In addition, both QS and THE have increased the number of ranked universities which can affect the mean score for indicators from which the processed scores given to the public are derived. Both have surveys that can be biased and subjective. Both are unbalanced: QS with a 50 % weighting for academic and employer surveys and THE with field and year normalised citations plus a partial regional modification with an official weighting of 30% (the modification means that everybody except the top scorer gets a bonus for citations). The remarkable rise of Anglia Ruskin University to parity with Oxford and Princeton in this year’s THE research impact (citations) indicator and the high placing of the Pontifical Catholic University of Chile and the National University of Colombia in QS’s employers survey are evidence that these rankings continue to be implausible and unstable. To make higher education policy dependent on their fluctuations is very unwise.

This is particularly true of the two leading Irish universities, Trinity College Dublin (TCD)  and University College Dublin (UCD), which have in fact been advancing in the Round University Rankings produced by a Russian organisation and ShanghaiRanking’s Academic Ranking of World Universities. These two global rankings have methodologies that are generally stable and transparent.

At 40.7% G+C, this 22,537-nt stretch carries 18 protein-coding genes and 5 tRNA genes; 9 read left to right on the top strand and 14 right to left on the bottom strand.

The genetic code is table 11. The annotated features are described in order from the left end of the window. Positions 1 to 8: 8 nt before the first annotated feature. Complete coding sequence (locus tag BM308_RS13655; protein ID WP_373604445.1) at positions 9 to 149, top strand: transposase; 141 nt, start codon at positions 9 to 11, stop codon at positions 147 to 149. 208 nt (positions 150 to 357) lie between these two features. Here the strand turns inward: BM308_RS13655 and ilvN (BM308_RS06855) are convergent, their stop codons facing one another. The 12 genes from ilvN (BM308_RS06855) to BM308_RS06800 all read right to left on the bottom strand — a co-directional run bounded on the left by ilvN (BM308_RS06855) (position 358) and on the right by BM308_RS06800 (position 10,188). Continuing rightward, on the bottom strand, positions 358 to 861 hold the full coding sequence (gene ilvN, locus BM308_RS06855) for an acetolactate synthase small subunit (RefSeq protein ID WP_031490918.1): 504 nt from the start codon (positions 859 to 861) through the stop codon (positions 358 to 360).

I pointed out in 2015 that TCD had been steadily rising in the Shanghai ARWU  since 2004, especially in the Publications indicator (papers in the Science Citation Index - Expanded and the Social Science Citation Index) and PCP (productivity per capita, that is the combined indicator scores divided by the number of faculty). This year, to repeat an earlier post, TCD’s publication score again went up very slightly from 31 to 31.1 (27.1 in 2004) and the PCP quite significantly from 19 to 20.8 (13.9 in 2004), compared to top scores of 100 for Harvard and Caltech respectively.

UCD has also continued to do well in the Shanghai rankings with the publications score rising this year from 34.1 to 34.2 (27.3 in 2004) and PCP from 18.0 to 18.1 (8.1 in 2014).

The Shanghai rankings are, of course, famous for not counting the arts and humanities and not trying to measure anything related to teaching. The RUR rankings from Russia are based on Thomson Reuters data, also used by THE until two years ago and they do include publications in the humanities and teaching-related metrics. They have 12 out of the 13 indicators in the THE World University Rankings, plus eight others, but with a sensible weighting, for example 8% instead of 30% for field normalised citations.

The RUR rankings show that TCD rose from 174th overall in 2010 to 102nd in 2016. (193rd to 67th for research). UCD rose from 213th overall to 195th (157th to 69th for research) although some Irish universities such as NUI Galway, NUI Maynooth, University College Cork, and Dublin City University have fallen.

It is thoroughly disingenuous for Irish academics to claim that academic standards are declining because of a lack of funds. Perhaps they will do so in the future. But so far everything suggests that the two leading Irish universities are making steady progress especially in research.